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Health Communication


In this context, health communication primarily describes medially conveyed information that draws attention to behavioural patterns posing a risk to health and respectively enhances behavioural patterns that are beneficial to health. The issues concerned include successful strategies of mass communication (e.g. in movies or public service announcements) as well as individual strategies for changes in attitudes and behaviour especially in areas resistant to readjustments. Ute Ritterfeld, for instance, participated in the development of content for an interactive telehealth platform (Motiva/Philips). Another example for health communication is a series of surveys which examine narrative entries in online health forums focusing on the intrinsic motivation to write as well as the efficacy of the participation among cancer patients.





  • Ritterfeld, U. & Jin, S.-A. (n.d.). “Mental Illness” as Category for Para-Social Perception in a Hollywood Blockbuster Depicting Borderline Personality Disorder: A Priming Experiment.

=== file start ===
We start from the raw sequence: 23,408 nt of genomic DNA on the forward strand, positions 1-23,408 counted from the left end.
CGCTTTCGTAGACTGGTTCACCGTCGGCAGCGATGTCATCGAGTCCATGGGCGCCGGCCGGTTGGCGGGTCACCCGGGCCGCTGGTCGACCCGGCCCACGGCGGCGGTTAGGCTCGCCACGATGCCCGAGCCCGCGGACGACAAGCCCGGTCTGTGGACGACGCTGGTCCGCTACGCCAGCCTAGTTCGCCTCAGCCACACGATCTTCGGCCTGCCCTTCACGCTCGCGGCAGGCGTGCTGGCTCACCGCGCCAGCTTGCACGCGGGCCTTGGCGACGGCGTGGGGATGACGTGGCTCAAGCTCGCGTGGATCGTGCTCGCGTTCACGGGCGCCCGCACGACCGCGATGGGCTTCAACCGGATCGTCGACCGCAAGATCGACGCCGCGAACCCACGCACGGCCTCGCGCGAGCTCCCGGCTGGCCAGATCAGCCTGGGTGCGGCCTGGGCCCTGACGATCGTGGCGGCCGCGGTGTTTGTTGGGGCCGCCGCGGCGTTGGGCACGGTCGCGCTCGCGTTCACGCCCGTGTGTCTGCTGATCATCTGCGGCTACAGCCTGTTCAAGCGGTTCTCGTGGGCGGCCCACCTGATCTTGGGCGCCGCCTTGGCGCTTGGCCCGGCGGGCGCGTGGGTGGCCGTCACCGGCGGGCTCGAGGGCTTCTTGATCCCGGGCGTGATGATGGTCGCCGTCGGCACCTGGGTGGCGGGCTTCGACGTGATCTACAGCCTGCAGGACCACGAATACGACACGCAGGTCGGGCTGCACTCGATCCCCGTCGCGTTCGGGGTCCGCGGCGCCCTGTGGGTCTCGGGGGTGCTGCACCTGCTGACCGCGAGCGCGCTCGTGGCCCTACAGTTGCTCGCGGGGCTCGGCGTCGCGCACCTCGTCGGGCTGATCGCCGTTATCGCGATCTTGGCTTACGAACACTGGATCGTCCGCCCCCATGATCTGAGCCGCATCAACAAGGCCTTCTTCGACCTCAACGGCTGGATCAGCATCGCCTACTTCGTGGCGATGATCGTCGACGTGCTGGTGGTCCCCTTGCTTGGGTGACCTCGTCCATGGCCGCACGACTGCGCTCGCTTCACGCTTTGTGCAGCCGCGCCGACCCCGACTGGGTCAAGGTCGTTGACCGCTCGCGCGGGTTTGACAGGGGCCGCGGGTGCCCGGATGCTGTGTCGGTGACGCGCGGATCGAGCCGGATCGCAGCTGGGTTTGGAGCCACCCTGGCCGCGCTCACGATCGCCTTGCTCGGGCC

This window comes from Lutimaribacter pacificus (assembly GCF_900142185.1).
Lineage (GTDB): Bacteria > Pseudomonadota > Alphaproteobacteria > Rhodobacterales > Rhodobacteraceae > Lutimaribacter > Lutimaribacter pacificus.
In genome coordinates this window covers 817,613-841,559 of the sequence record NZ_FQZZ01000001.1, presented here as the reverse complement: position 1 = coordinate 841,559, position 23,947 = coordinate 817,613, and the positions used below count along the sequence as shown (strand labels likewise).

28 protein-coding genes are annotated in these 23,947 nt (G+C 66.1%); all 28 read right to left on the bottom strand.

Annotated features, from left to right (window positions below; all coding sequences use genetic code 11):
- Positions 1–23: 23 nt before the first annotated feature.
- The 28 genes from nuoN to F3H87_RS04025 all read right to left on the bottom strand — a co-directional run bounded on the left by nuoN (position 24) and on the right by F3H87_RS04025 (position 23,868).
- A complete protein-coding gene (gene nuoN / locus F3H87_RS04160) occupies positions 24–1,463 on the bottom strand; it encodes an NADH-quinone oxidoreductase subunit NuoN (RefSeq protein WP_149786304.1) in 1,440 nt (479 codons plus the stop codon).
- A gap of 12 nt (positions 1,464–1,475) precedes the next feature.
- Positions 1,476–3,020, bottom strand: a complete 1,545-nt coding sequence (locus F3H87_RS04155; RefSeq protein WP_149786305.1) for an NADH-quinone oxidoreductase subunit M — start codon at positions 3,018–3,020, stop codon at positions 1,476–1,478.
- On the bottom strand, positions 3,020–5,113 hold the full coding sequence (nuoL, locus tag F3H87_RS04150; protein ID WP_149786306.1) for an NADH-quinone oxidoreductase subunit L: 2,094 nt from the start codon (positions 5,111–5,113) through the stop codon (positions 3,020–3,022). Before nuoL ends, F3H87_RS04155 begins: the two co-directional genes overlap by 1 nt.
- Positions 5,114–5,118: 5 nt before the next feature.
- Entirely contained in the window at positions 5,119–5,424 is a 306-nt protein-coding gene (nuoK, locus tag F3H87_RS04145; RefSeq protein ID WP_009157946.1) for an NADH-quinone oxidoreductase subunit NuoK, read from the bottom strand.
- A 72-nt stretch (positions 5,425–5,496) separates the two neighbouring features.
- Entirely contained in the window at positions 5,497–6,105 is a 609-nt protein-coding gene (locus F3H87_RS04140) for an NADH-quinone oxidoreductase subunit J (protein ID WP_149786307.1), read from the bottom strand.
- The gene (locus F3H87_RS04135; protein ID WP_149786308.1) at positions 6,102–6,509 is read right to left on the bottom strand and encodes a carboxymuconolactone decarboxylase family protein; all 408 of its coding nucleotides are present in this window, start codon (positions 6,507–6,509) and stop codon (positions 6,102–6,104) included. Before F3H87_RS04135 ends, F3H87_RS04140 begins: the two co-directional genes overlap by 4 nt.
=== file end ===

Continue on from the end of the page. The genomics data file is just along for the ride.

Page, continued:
• Ahn, D., Jin, S.-A., Bryant, J., & Ritterfeld, U. (n.d). The Movie is so Real Because I am Sad: The Cognitive and Affective Processes of the Enjoyment-of-Tragedy.
  • Ritterfeld, U. & Jin, S.-A. (2006). Addressing Media Stigma for People Experiencing Mental Illness Using an Entertainment-Education Strategy. Journal of Health Psychology, 11, 247-267.
  • Dalbert, C. & Ritterfeld, U. (1999). Wer an eine gerechte Welt glaubt oder: Vom Umgang mit Benachteiligung. L.O.G.O.S. interdisziplinär, 4, 287-290.
  • Kals, E. & Ritterfeld, U. (1999). Warum schaden wir unserer eigenen Gesundheit, obwohl wir es besser wissen? L.O.G.O.S. interdisziplinär, 1, 22-27.

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Health Communication